The Science Of Addiction And Bexar County’s Opioid Task Force 1 Year Later
Drugs overdoses are now the leading cause of death for people under the age of 50 in the United States, according to the Centers for Disease Control and Prevention.
In 2016, about 64,000 Americans died from an overdose, driven by a dramatic rise in the abuse of painkillers and narcotics. The opioid class of drugs – which includes street drugs like heroin as well as branded prescriptions like Oxycontin and Vicodin – accounted for more than 66 percent of those overdoses nationwide.
Last year, Bexar County assembled a Joint Opioid Task Force to combat the epidemic. The group has since pushed a few key initiatives, such as training police officers to respond to an overdose, and even filing a lawsuit challenging big-name drug manufacturers.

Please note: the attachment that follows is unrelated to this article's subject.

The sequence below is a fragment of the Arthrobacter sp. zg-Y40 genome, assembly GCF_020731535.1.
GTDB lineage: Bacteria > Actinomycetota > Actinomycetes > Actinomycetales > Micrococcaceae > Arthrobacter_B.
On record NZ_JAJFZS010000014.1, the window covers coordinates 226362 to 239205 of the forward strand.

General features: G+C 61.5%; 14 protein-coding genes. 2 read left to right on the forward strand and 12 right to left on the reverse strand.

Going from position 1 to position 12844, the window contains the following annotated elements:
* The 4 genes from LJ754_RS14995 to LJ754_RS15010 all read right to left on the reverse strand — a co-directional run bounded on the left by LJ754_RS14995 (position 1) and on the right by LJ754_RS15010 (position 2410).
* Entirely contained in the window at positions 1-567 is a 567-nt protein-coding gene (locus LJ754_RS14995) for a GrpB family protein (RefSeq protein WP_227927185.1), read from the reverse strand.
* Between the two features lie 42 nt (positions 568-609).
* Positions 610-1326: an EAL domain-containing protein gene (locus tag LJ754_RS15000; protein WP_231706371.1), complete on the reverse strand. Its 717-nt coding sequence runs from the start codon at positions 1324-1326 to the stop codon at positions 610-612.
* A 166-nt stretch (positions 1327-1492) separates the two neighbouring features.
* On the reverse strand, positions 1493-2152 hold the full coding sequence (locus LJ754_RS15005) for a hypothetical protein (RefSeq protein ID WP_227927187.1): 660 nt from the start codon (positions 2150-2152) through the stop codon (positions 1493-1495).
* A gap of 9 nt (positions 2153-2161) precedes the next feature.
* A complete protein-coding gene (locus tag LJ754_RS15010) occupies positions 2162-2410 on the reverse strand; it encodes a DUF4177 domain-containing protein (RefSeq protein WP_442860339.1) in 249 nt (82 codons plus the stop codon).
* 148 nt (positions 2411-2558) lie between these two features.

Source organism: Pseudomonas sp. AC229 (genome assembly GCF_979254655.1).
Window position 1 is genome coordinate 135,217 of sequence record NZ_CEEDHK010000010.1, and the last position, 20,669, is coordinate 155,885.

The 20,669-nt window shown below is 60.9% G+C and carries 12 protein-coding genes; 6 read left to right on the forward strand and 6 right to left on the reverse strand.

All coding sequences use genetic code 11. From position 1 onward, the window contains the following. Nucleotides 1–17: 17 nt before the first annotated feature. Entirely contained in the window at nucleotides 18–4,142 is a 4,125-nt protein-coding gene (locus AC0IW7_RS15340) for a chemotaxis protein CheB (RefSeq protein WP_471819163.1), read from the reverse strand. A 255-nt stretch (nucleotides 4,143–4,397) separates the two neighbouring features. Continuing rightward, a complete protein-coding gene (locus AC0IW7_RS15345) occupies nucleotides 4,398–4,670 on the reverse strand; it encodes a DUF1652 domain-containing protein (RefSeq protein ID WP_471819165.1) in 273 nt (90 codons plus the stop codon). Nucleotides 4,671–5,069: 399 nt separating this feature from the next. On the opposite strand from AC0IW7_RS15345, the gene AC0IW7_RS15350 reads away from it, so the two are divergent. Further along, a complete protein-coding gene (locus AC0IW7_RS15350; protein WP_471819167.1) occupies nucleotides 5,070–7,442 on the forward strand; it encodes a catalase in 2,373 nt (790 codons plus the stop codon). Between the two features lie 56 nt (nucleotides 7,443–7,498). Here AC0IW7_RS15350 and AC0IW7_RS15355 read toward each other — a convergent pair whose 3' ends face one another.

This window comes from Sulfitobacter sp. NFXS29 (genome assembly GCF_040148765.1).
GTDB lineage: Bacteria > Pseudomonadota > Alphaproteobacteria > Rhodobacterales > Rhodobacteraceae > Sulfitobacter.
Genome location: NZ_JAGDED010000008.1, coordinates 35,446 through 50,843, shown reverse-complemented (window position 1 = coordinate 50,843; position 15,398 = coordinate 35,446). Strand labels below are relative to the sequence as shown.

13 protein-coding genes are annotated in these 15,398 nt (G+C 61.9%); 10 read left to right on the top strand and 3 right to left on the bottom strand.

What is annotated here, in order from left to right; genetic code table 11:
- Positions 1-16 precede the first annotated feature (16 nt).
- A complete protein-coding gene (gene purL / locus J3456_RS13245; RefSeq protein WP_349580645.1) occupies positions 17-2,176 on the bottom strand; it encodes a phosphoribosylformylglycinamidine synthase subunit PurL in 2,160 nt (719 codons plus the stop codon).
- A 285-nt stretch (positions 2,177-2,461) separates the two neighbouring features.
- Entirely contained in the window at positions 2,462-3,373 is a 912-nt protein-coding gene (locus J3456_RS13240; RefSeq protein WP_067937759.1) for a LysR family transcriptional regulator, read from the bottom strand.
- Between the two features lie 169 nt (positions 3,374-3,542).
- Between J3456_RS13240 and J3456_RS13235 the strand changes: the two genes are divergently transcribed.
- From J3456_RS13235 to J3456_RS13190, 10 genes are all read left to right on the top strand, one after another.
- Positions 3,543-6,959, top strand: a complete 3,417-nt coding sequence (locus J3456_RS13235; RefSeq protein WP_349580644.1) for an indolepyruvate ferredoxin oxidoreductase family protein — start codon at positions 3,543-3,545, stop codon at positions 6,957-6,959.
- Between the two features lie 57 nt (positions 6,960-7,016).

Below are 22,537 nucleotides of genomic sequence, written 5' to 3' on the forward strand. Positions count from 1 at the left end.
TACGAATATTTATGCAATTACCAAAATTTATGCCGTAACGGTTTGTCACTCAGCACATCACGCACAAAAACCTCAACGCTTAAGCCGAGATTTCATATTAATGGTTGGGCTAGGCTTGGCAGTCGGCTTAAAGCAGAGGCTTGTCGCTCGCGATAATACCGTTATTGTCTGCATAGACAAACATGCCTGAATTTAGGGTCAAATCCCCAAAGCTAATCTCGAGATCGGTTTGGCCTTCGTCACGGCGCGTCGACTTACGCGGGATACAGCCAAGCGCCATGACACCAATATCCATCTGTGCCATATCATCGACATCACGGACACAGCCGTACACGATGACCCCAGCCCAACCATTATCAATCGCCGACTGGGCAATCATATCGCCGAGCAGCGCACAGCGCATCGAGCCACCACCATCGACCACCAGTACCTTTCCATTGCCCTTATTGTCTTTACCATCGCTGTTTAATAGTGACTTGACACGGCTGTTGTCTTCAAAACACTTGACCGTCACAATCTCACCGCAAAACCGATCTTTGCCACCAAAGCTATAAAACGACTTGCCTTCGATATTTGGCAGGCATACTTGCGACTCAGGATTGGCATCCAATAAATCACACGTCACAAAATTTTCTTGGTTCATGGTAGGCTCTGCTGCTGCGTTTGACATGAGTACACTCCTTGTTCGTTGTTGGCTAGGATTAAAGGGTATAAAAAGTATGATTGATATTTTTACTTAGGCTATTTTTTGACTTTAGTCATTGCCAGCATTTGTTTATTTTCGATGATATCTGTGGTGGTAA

What progress has been made in fighting the opioid crisis locally?
What causes addiction and why is it so challenging to treat? What can new discoveries about the brain show us about how to treat the country's opioid epidemic?
Part 1 Guests:
- Sarah Holt, producer, director and writer of NOVA's "Addiction" film
- Dr. Corey Waller, nationally recognized addiction expert and emergency specialist
The NOVA "Addiction" documentary premieres Wednesday, October 17, at 8 p.m. on San Antonio's PBS station KLRN.
Part 2 Guests:
- Dr. Bryan Alsip, senior vice president and chief medical officer for University Health System, co-chair of the Bexar County Joint Opioid Task Force and former senior official at the San Antonio Metropolitan Health District